GTC Originality


I have a very rare un-restored 330GTC that I’m preparing to bring to Concorso Italiano in August. This car has only 20K miles, and is supposed to have never been taken apart and restored. Rarely do we have an opportunity to see unrestored cars, and if we do, it’s at a show where in-depth study can’t be done. When I initially inspected the car, I found quite a lot of evidence to this car’s originality, but there were still some doubts. In my discussions with the owner, the broker, and the buyer, we felt this car was worth purchasing, but I still had some questions I needed to answer.


When restoring these cars, I have always painted the area behind the grille a flat black, or semigloss black paint. It’s generally accepted in the restoration community to be “Concours Correct,” but I was puzzled to see body color on the radiator support frame on this “unrestored GTC.” I know there was some paint repair on the lower chin of the car, but I didn’t really know the extent of the repair to the nose of this car. Could the damage have extended into the nose of this car, hence the overspray on the cross member? The only way to know was to look behind the grille.


There are several details in this picture that came into question, and I had to forensically see what was original and what may have been painted after the car left the factory. The horn compressor cover was thought to be painted black, but this one is natural white plastic. The cross member is showing body color, but I also saw a lot of black paint as well. The red horn hose was correct. The overflow tank and cap were correct, but it was missing the overflow tube. The horns were correct, despite a bad photograph; hammertone silver.

My dilemma was to make sure what was original, and correct what was not, but not destroy what was actually original to make it into what was thought to be correct!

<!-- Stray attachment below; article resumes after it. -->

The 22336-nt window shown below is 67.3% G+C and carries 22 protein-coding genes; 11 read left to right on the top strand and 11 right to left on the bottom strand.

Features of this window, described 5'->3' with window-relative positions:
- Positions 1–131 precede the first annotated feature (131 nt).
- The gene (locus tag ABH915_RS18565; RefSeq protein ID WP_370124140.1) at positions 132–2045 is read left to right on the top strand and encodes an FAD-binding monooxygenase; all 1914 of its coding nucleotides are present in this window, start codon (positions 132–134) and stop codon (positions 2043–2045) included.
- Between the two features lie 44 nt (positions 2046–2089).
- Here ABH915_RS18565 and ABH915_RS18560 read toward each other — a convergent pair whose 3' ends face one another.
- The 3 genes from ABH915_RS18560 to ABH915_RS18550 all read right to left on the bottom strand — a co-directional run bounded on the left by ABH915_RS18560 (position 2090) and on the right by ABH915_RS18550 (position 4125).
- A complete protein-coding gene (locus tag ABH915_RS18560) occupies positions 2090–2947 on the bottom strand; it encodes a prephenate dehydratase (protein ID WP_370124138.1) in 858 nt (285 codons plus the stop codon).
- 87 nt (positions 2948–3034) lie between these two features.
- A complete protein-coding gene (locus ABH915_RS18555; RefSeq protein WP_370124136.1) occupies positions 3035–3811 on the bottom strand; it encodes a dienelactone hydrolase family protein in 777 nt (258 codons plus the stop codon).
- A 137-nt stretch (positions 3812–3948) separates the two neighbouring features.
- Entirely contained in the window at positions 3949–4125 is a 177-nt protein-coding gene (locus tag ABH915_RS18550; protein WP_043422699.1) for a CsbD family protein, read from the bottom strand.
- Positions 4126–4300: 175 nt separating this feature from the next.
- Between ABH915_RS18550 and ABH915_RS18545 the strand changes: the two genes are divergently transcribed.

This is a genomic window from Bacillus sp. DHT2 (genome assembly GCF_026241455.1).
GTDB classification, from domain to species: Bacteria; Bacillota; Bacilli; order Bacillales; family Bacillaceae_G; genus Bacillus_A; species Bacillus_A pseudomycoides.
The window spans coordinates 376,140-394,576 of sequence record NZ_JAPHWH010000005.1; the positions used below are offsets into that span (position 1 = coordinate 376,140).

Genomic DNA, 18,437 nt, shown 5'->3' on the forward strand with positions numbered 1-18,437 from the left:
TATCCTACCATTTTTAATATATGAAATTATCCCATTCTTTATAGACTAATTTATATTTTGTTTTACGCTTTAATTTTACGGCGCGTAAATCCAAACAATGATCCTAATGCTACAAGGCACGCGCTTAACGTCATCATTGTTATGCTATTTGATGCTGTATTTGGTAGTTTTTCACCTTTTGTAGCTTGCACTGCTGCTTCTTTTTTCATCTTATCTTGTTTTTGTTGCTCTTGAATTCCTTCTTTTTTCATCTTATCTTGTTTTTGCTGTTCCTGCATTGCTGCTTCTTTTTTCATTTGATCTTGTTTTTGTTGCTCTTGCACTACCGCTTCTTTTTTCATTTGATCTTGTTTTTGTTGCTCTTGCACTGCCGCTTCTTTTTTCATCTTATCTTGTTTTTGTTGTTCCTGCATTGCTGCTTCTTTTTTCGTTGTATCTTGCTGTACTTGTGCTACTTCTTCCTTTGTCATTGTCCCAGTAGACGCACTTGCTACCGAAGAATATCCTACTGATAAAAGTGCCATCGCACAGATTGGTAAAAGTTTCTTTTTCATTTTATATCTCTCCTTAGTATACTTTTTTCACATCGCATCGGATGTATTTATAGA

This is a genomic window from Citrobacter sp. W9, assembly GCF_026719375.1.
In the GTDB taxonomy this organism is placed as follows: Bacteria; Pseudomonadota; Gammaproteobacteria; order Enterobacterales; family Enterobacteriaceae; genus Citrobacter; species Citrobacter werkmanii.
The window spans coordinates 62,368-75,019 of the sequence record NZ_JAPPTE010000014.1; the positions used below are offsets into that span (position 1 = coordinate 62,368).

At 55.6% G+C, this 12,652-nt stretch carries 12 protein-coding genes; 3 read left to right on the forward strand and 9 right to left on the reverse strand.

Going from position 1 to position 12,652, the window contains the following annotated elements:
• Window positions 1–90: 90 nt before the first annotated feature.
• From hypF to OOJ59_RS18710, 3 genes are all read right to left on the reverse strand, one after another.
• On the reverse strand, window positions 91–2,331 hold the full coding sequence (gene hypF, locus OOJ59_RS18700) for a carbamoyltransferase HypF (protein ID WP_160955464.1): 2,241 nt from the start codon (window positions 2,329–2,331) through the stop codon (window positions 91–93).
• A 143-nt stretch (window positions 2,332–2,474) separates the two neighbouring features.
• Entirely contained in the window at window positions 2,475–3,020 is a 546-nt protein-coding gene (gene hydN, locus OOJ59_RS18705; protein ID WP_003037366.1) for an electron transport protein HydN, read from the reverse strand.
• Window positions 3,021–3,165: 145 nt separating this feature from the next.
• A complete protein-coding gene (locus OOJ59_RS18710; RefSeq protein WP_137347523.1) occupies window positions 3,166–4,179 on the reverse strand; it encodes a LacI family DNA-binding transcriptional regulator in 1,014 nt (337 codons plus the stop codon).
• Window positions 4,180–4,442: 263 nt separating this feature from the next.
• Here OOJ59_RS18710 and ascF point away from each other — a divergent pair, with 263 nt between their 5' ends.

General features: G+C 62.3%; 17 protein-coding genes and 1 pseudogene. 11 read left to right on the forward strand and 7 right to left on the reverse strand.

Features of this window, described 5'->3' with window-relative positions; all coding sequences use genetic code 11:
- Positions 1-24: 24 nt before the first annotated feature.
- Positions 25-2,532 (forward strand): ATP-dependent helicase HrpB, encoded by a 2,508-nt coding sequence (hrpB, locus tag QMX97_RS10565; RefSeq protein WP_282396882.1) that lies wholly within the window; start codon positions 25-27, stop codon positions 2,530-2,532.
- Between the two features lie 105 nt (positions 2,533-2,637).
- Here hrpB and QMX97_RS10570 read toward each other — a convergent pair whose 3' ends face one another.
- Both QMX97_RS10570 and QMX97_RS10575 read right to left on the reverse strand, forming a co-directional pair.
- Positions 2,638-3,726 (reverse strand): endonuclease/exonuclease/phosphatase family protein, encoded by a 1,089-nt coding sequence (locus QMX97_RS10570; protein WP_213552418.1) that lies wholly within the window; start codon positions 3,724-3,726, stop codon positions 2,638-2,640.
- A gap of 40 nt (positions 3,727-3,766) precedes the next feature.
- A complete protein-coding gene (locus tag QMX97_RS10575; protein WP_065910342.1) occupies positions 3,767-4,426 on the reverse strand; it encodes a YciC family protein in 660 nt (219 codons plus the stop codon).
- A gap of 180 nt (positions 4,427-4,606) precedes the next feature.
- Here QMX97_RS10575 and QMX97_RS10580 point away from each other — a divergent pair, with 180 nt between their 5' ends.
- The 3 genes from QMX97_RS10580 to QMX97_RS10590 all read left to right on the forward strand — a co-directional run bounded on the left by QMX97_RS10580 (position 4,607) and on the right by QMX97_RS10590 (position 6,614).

This shot is looking through the grille towards the front left tire. The splash shield was removed. There is an even coat of undecoating coming from the direction of the wheel well.

My biggest concern was the overspray. Looking closely, I noticed all the black paint was coming from the rear of the car. The spray pattern of flat black paint and undercoating was as if someone was spraying from the wheel wells and the engine compartment, applying the black paint.


I’ve been sending these pictures to a panel of experts and FCA Judges for their opinions, and David Carte suggested I remove a little bit on paint to discern what was on top, the black color, or the gold color. Lo and behold, the gold color was underneath! This would lead me to suspect, the car was painted in body color first, then a painter came in and sprayed the engine compartment with flat/semi-flat black paint. The radiator and engine was not installed at this time, so they had access to all the hood areas. Some painters did a more thorough job than others, and this car didn’t get all the spots covered.


With the grille removed, I was able to see more evidence to this car’s originality, like this plastic horn hose clip. These are impossible to remove without destroying, and is probably original from the factory. Notice the overspray on the cross tube under this original clamp.


Another neat original detail was the rubber clip insulators protecting the wiring from chaffing running on the underside of the hood opening in front of the radiator. It’s amazing after 50 years, these are still there and in great shape, showing no signs of dry rot. Also look closely at the top right corner of this picture. There is a spot of black overspray that came through a hole in the engine compartment. The hole is just below. This had to have been done when they painted the engine compartment when this car was being built 50 years ago!

I know these details are ridiculously pedantic, but I’m sure there are a couple people out there that find this stuff fascinating!